Status Report

Prepared Statement by Ellen Stofan – Hearing on Astrobiology

By SpaceRef Editor
September 29, 2015
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Statement of Dr. Ellen Stofan, Chief Scientist, National Aeronautics and Space Administration

before the Committee on Science, Space and Technology U.S. House of Representatives

Chairman Smith, Ranking Member Johnson and Members of the Committee,

I am pleased to have the opportunity to appear before you to discuss astrobiology and the search for life beyond Earth.

NASA’s robotic spacecraft and telescopes are providing strong evidence of possible habitable environments beyond Earth. With future technology and instruments currently under development, we will explore the solar system and beyond, and could indeed — perhaps in as little as 10-20 years — discover some form of life, past or present.

Our search is making amazing progress. When I was a PhD student, scientists certainly suspected that planets must be commonplace in the Universe, but we had not found evidence of a single one. Twenty years ago, we found evidence of the first such planet. Today, thanks to NASA’s Kepler, Hubble, and Spitzer space missions and several ground-based telescopes, we have identified nearly 5,000 planets orbiting other stars and we now believe that that the vast majority of stars in the Universe have planets. In July, the Kepler mission confirmed the first near-Earth- size planet in the “habitable zone” around a sun-like star. Kepler-452b is the smallest planet to date discovered orbiting in the habitable zone of a star like our sun.

On Mars, a series of NASA missions culminating in the Curiosity rover, which touched down in Gale Crater nearly three years ago, have allowed us to make amazing discoveries. We now know that Mars was once a water world much like Earth, with clouds and a water cycle. For hundreds of millions of years, about half of the northern hemisphere of Mars had an ocean, possibly a mile deep in some places. Curiosity is now at the edge of where that ocean was and Curiosity has determined that the Martian soil is currently about 2 percent water, by weight.

Indeed, we now know that we live in a soggy solar system, and undoubtedly, in a soggy universe. We continue to find vast amounts of liquid water in unlikely places. For instance, Jupiter lies outside the habitable zone and we would expect water in Jupiter’s vicinity to be frozen. Yet we now have evidence of liquid oceans on three of the four moons of Jupiter, sloshing around tantalizingly under the icy crusts of those worlds. Using the Hubble and Spitzer space telescopes, we have found signs of water in the atmospheres of planets around other stars.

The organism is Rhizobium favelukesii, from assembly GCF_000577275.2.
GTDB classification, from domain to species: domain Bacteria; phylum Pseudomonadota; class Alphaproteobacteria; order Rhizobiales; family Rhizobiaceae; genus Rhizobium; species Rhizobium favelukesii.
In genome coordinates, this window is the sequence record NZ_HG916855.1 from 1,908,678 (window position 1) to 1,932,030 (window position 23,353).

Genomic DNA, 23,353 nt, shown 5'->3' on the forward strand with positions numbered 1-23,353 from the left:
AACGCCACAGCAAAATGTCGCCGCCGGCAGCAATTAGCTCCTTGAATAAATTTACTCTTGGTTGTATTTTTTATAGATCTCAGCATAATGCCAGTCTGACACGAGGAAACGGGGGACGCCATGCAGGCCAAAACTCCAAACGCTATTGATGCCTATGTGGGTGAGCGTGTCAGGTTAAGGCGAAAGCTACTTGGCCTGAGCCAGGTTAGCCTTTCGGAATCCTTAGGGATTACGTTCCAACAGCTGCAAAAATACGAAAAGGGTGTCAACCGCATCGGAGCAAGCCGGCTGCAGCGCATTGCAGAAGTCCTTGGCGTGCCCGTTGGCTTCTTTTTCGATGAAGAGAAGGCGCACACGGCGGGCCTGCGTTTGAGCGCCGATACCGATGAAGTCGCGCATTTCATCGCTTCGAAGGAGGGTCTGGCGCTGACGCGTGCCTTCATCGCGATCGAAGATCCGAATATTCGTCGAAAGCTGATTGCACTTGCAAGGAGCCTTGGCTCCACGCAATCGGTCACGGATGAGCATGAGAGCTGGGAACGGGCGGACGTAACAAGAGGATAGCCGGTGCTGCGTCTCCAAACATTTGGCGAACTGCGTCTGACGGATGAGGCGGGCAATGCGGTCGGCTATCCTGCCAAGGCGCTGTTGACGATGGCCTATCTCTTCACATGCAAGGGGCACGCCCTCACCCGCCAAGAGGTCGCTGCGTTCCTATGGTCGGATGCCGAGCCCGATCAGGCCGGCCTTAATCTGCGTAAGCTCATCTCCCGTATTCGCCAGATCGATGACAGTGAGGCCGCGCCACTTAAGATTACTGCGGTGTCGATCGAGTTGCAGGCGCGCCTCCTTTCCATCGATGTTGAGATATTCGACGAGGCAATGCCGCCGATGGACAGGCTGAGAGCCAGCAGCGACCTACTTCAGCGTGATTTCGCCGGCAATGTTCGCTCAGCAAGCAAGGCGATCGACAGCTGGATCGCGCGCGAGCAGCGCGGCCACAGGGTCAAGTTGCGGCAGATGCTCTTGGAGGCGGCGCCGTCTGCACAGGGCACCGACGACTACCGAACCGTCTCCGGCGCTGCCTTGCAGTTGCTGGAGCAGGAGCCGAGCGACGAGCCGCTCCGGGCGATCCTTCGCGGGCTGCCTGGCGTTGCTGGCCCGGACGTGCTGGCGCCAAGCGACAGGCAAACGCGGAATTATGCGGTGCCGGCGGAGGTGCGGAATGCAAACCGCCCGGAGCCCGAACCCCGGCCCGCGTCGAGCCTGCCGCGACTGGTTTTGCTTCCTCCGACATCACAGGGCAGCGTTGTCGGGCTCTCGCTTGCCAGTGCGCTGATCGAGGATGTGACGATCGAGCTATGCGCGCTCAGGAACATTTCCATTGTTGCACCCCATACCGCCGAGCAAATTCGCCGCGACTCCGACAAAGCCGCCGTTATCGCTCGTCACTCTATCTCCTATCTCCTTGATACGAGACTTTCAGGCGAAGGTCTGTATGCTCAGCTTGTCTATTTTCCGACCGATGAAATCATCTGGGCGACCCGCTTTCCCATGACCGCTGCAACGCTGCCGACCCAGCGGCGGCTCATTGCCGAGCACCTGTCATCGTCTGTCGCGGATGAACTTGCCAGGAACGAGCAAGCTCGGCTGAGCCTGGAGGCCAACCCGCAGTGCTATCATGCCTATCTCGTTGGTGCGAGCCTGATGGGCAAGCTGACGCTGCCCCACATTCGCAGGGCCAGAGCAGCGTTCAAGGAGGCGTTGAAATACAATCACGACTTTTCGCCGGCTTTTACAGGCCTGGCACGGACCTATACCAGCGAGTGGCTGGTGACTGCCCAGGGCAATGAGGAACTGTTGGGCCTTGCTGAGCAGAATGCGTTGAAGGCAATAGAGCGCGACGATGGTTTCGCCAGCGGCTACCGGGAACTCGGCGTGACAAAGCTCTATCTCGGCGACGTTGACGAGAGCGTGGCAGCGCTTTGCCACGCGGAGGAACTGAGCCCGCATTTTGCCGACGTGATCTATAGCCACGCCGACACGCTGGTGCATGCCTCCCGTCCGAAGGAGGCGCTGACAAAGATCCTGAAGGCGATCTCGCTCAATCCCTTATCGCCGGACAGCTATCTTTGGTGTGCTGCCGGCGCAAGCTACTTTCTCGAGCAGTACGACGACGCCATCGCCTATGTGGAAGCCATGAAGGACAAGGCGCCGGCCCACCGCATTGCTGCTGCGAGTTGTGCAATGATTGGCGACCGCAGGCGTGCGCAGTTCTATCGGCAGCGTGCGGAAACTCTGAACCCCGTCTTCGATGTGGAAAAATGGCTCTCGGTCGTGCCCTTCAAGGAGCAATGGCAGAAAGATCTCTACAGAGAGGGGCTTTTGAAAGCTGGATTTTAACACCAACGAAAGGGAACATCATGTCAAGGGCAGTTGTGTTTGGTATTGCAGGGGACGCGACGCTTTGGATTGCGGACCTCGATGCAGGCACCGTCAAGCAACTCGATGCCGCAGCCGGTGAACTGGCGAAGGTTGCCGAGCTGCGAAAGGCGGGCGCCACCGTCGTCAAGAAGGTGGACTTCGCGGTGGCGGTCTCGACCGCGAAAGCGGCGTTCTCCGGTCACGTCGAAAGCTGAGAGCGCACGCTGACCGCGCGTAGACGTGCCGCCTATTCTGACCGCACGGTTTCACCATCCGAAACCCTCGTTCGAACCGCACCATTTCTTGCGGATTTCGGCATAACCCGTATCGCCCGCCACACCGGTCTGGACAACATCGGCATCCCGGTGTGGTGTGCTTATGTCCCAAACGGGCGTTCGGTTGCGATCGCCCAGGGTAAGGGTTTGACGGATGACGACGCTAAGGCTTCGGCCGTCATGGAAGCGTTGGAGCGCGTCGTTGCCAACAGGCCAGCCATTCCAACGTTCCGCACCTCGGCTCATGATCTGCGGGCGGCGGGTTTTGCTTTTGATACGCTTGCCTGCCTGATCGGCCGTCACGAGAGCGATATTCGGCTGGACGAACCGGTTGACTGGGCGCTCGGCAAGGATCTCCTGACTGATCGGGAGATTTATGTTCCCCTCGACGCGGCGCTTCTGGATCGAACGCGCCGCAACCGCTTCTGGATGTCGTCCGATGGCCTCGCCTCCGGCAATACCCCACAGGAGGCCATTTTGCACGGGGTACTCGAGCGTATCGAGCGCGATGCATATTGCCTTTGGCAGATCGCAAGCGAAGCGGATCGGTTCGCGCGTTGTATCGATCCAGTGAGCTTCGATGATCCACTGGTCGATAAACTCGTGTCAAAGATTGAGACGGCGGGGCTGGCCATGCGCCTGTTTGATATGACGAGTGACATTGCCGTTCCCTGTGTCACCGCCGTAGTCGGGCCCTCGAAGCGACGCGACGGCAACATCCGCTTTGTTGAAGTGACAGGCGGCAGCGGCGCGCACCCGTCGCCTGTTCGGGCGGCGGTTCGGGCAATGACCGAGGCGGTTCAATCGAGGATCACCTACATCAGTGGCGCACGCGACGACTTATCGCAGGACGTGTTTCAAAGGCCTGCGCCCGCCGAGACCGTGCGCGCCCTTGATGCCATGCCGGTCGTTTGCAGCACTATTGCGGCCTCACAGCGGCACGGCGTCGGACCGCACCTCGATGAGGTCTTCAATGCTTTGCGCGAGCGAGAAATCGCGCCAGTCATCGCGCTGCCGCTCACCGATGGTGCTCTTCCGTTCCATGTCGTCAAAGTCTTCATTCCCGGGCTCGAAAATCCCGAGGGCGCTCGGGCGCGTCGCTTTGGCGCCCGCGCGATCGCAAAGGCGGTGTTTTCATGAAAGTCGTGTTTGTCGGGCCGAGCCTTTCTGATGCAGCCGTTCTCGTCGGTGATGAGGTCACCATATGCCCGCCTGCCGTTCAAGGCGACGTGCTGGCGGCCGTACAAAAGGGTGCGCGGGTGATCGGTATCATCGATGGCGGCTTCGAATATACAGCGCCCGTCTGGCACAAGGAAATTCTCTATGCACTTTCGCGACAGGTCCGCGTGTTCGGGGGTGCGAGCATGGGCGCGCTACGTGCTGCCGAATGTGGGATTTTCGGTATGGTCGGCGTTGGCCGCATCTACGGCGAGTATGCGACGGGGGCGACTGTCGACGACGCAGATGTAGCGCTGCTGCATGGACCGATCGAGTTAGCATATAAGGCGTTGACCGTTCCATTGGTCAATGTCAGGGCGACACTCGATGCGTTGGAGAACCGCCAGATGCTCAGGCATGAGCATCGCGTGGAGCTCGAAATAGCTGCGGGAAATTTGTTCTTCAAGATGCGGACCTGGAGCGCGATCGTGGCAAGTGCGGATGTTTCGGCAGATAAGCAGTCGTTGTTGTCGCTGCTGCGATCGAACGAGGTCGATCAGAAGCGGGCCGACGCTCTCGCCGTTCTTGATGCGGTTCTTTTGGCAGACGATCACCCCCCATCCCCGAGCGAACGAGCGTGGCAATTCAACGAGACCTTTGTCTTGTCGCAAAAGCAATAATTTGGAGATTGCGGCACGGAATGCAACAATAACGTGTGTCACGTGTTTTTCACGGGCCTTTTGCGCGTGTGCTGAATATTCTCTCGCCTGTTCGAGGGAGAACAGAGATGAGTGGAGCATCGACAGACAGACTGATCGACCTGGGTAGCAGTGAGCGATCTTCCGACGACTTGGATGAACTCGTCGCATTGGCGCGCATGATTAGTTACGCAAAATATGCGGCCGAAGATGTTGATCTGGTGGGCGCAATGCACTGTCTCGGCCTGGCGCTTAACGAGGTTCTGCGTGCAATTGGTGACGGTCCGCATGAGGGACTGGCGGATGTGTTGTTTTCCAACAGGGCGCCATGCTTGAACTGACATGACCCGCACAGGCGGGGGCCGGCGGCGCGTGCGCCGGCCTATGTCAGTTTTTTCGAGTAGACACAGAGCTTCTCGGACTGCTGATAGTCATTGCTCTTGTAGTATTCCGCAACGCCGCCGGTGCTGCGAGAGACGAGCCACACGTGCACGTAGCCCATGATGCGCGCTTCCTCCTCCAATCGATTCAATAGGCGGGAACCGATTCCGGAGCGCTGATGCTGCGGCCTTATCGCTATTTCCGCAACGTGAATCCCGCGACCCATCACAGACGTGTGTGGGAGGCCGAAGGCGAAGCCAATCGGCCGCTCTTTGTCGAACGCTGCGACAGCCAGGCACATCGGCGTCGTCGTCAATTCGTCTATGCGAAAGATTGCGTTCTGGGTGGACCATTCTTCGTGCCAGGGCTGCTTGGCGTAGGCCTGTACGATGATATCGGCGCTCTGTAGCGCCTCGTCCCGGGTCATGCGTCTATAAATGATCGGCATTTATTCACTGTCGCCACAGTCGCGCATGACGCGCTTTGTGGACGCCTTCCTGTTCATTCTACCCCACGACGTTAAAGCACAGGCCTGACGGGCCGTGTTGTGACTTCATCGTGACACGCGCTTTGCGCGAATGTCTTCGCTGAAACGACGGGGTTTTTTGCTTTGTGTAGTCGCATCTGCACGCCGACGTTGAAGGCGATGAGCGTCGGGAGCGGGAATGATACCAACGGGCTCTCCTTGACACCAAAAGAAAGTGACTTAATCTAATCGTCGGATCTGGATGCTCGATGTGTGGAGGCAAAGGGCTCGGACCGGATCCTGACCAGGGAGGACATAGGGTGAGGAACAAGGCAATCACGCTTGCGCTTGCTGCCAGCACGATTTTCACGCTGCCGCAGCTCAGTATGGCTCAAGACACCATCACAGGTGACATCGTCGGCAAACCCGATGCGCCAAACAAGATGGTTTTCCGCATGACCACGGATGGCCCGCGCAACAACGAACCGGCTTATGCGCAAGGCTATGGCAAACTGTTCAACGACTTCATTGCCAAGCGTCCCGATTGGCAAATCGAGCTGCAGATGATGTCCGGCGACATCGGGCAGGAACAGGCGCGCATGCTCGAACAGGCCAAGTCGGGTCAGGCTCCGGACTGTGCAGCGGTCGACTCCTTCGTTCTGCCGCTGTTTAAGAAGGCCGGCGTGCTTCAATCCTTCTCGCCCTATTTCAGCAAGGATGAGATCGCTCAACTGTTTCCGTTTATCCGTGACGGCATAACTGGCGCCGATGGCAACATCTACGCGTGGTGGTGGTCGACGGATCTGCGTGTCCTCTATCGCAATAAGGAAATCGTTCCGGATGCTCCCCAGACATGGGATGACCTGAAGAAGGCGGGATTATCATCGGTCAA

So what lies ahead in the next decade of exploration? I would like to describe just some of the highlights.

Life – as we know it – requires water, specifically liquid water, that has been stable on the surface of a planet for a very long time. That’s why Mars is our primary destination in the search for life in our solar system, because our robotic spacecraft have shown us strong evidence that water was stable on Mars for a very long time.

In July 2014, NASA selected the instruments for the Mars 2020 rover mission, which will study Martian rocks and soils to understand past habitable conditions on Mars and to seek signs of ancient microbial life. Mars 2020 will also test our ability to extract oxygen from the Red Planet’s carbon-dioxide atmosphere to prepare for future human exploration.

If we do find evidence of life on Mars, it will likely be fossilized microorganisms preserved in the rock layers. The Mars 2020 rover will begin the search, but as a field geologist, I can tell you it may be hard to find. That’s why I believe it will take human explorers – geologists and astrobiologists – who can move quickly and make intuitive decisions on their feet – to identify it.

Over the next decade, our journey to Mars involves the development of a commercial crew capability for low earth orbit, the development of the Space Launch System (SLS) and Orion to go beyond low earth orbit, and the proving ground of an asteroid redirect mission. We are well on our journey, with a very successful first flight test of Orion this past December and hardware for the first SLS well underway.

Beyond Mars, we are planning to look at another intriguing world in our solar system. The President’s Fiscal Year (FY) 2016 budget request supports the formulation and development of a mission to the Jovian moon Europa. We estimate that Europa has twice as much water as the Earth’s oceans and that there is an interchange of materials between Europa’s icy crust and its water oceans. Hubble has observed plumes at one of Europa’s poles. A Europa mission could potentially, among other things, analyze Europa’s water plumes to determine the composition of those oceans.